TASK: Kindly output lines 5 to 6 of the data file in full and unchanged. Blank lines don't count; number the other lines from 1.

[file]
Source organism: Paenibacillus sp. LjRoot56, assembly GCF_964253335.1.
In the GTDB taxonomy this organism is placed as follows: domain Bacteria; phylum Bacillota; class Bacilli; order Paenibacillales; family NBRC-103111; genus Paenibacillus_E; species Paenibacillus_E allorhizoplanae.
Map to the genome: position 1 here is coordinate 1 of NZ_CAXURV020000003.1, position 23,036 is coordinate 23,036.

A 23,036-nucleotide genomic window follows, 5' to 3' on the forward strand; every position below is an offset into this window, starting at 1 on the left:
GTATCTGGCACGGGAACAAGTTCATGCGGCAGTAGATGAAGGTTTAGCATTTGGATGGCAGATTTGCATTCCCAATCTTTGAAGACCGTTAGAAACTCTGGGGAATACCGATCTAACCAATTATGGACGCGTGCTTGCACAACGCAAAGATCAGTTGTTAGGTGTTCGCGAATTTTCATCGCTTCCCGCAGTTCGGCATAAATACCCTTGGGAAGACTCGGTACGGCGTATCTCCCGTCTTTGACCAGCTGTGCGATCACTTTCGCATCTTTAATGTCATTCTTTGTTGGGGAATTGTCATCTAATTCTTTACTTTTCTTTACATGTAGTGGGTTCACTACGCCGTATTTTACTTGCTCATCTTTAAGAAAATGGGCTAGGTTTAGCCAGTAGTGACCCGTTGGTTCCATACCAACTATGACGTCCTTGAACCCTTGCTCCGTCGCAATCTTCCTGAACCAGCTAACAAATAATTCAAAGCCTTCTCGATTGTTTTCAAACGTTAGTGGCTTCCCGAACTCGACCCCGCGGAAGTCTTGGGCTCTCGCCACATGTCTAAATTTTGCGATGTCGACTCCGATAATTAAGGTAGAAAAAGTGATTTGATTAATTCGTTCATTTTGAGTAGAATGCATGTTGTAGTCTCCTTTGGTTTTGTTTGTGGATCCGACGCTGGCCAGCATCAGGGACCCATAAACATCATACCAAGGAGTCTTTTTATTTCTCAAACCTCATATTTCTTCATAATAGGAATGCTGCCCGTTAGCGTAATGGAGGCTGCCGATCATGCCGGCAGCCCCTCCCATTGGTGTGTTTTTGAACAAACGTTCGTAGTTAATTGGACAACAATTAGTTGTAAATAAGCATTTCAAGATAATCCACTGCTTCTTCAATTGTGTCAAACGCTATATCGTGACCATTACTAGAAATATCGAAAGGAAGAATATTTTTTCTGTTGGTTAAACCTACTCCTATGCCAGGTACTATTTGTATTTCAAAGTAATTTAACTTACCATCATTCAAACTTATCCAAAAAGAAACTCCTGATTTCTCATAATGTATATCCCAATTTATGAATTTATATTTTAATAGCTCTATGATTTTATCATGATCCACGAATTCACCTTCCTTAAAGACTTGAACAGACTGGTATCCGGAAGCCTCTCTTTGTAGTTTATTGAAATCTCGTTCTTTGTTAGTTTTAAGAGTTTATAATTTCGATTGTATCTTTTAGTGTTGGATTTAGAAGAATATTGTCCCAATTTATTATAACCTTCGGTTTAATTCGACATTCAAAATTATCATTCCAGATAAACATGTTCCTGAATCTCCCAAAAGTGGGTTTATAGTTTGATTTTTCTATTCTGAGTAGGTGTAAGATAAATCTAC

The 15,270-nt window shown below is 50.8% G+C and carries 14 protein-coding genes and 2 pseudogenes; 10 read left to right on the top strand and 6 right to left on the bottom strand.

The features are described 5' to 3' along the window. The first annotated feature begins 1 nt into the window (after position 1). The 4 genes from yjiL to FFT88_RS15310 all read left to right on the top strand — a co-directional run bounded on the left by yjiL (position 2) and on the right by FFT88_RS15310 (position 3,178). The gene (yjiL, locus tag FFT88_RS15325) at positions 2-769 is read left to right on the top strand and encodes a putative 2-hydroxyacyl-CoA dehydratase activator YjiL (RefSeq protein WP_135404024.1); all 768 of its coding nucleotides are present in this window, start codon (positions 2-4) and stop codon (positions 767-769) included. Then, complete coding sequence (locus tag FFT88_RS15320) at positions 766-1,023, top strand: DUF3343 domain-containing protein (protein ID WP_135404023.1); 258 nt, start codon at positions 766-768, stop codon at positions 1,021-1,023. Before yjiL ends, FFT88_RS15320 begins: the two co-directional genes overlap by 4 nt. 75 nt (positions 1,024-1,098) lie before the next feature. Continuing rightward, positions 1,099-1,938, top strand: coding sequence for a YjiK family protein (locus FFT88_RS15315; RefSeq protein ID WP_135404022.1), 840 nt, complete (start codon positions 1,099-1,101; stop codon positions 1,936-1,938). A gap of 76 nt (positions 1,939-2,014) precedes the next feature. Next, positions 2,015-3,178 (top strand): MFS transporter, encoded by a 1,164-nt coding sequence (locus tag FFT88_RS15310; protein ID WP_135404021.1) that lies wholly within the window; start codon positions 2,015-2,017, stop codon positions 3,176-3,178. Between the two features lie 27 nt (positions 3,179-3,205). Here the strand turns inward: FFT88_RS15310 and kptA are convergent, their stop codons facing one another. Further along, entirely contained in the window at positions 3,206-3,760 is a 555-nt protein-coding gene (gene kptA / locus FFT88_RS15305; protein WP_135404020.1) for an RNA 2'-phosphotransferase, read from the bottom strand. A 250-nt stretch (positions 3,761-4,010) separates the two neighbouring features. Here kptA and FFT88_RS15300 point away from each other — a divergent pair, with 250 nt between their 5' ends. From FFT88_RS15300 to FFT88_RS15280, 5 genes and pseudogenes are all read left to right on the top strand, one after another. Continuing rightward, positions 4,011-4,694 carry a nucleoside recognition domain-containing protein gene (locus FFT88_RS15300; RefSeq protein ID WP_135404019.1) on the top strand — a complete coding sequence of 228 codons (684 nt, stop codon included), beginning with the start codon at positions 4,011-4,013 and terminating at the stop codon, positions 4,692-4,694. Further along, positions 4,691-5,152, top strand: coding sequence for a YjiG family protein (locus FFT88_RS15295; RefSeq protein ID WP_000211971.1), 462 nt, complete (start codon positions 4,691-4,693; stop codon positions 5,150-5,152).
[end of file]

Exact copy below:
GTATCTGGCACGGGAACAAGTTCATGCGGCAGTAGATGAAGGTTTAGCATTTGGATGGCAGATTTGCATTCCCAATCTTTGAAGACCGTTAGAAACTCTGGGGAATACCGATCTAACCAATTATGGACGCGTGCTTGCACAACGCAAAGATCAGTTGTTAGGTGTTCGCGAATTTTCATCGCTTCCCGCAGTTCGGCATAAATACCCTTGGGAAGACTCGGTACGGCGTATCTCCCGTCTTTGACCAGCTGTGCGATCACTTTCGCATCTTTAATGTCATTCTTTGTTGGGGAATTGTCATCTAATTCTTTACTTTTCTTTACATGTAGTGGGTTCACTACGCCGTATTTTACTTGCTCATCTTTAAGAAAATGGGCTAGGTTTAGCCAGTAGTGACCCGTTGGTTCCATACCAACTATGACGTCCTTGAACCCTTGCTCCGTCGCAATCTTCCTGAACCAGCTAACAAATAATTCAAAGCCTTCTCGATTGTTTTCAAACGTTAGTGGCTTCCCGAACTCGACCCCGCGGAAGTCTTGGGCTCTCGCCACATGTCTAAATTTTGCGATGTCGACTCCGATAATTAAGGTAGAAAAAGTGATTTGATTAATTCGTTCATTTTGAGTAGAATGCATGTTGTAGTCTCCTTTGGTTTTGTTTGTGGATCCGACGCTGGCCAGCATCAGGGACCCATAAACATCATACCAAGGAGTCTTTTTATTTCTCAAACCTCATATTTCTTCATAATAGGAATGCTGCCCGTTAGCGTAATGGAGGCTGCCGATCATGCCGGCAGCCCCTCCCATTGGTGTGTTTTTGAACAAACGTTCGTAGTTAATTGGACAACAATTAGTTGTAAATAAGCATTTCAAGATAATCCACTGCTTCTTCAATTGTGTCAAACGCTATATCGTGACCATTACTAGAAATATCGAAAGGAAGAATATTTTTTCTGTTGGTTAAACCTACTCCTATGCCAGGTACTATTTGTATTTCAAAGTAATTTAACTTACCATCATTCAAACTTATCCAAAAAGAAACTCCTGATTTCTCATAATGTATATCCCAATTTATGAATTTATATTTTAATAGCTCTATGATTTTATCATGATCCACGAATTCACCTTCCTTAAAGACTTGAACAGACTGGTATCCGGAAGCCTCTCTTTGTAGTTTATTGAAATCTCGTTCTTTGTTAGTTTTAAGAGTTTATAATTTCGATTGTATCTTTTAGTGTTGGATTTAGAAGAATATTGTCCCAATTTATTATAACCTTCGGTTTAATTCGACATTCAAAATTATCATTCCAGATAAACATGTTCCTGAATCTCCCAAAAGTGGGTTTATAGTTTGATTTTTCTATTCTGAGTAGGTGTAAGATAAATCTAC

The 15,270-nt window shown below is 50.8% G+C and carries 14 protein-coding genes and 2 pseudogenes; 10 read left to right on the top strand and 6 right to left on the bottom strand.